Erasmus set for €16 billion expansion scheme

For the first time the European exchange scheme will incorporate education, training, youth, and sport initiatives under a single umbrella

The Erasmus exchange scheme is to be massively expanded under new EU plans.

The programme will be renamed Erasmus+, and will encompass education, training, youth and sport initiatives, as confirmed by an agreement between Parliament and the European council on Wednesday.

The new name aims to demonstrate that the initiative will cover more than just student mobility, extending to activities for youth, and to sports, which will receive funding for the first time.

Over 70 per cent of the funding will be allocated to education and training, while the youth sector will benefit 10 per cent. The sport component will receive just under two per cent of funding.

Erasmus is the EU’s flagship educational exchange programme for higher education, supporting co-operation between 33 countries, and nine out of 10 higher education establishments.

The Erasmus system is responsible for placing around 230,000 students abroad each year.

Ruth Sinclair-Jones, Head of EU Programmes and National Agency Director at the British Council, said: “The new programme aims to reach almost double the numbers who currently receive support for education and training opportunities.”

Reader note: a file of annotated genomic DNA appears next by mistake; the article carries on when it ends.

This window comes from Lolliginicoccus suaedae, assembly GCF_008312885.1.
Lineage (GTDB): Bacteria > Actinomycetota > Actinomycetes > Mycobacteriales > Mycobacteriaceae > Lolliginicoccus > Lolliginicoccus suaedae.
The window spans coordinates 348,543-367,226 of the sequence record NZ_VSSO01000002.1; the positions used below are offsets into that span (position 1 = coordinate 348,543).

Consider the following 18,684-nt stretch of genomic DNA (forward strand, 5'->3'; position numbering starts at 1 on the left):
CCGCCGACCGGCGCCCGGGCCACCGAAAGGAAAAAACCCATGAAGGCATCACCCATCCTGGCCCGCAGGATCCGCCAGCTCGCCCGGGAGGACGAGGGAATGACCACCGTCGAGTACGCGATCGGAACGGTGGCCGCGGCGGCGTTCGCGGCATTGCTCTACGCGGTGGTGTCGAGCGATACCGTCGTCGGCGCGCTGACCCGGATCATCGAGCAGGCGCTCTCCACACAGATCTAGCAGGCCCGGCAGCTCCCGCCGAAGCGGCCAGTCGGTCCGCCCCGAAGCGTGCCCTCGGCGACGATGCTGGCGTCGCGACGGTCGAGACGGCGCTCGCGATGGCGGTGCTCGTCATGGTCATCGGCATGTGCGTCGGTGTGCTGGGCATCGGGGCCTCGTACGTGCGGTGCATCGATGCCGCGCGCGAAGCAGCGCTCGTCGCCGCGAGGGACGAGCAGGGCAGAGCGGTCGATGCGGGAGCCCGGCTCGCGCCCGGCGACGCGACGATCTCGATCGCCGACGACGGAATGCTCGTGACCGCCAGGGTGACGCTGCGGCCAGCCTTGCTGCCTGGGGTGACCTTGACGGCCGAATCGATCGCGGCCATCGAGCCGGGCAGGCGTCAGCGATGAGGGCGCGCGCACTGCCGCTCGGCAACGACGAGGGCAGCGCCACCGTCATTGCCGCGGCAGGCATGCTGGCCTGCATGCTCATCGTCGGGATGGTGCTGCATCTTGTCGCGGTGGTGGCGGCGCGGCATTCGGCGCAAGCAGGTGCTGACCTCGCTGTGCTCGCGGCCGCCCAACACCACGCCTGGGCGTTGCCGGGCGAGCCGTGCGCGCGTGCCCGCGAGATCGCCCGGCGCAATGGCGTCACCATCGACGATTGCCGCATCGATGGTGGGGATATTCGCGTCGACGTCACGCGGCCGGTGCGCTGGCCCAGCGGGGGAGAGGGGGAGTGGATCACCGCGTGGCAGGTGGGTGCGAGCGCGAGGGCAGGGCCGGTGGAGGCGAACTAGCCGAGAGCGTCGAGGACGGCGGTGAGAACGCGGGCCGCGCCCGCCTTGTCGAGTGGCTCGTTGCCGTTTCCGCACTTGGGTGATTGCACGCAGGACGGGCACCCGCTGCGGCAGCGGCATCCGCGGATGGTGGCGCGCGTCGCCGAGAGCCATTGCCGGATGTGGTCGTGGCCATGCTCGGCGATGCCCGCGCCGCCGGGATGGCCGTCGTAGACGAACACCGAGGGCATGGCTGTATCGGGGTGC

The €16 billion investment will be spread over the coming seven years.

The investment is well timed. In June, at a conference on international curricula in Brussels, the Erasmus programme was accused of having reached its limits.

Professor Bart De Moor, the vice-rector for international policy at Belgium’s Katholieke Universiteit Leuvan, stated that although Erasmus was still in demand in America and China it faced serious problems. Hampered by huge administrative costs and lacking the personnel to adequately manage the system, he called for Erasmus to be flexible in both design and implementation.

Erasmus+ will link the Youth in Action, Lifelong Learning, Erasmus Mundus, Tempus, Alfa, Edulink programmes, in addition to a scheme aimed at increasing cooperation between industrialised countries.

It is hoped that by combining these programmes, Erasmus will simplify procedures and increase prospective applications.

Since 2007, through the British Council, Erasmus has supported over 90,000 UK students studying abroad.

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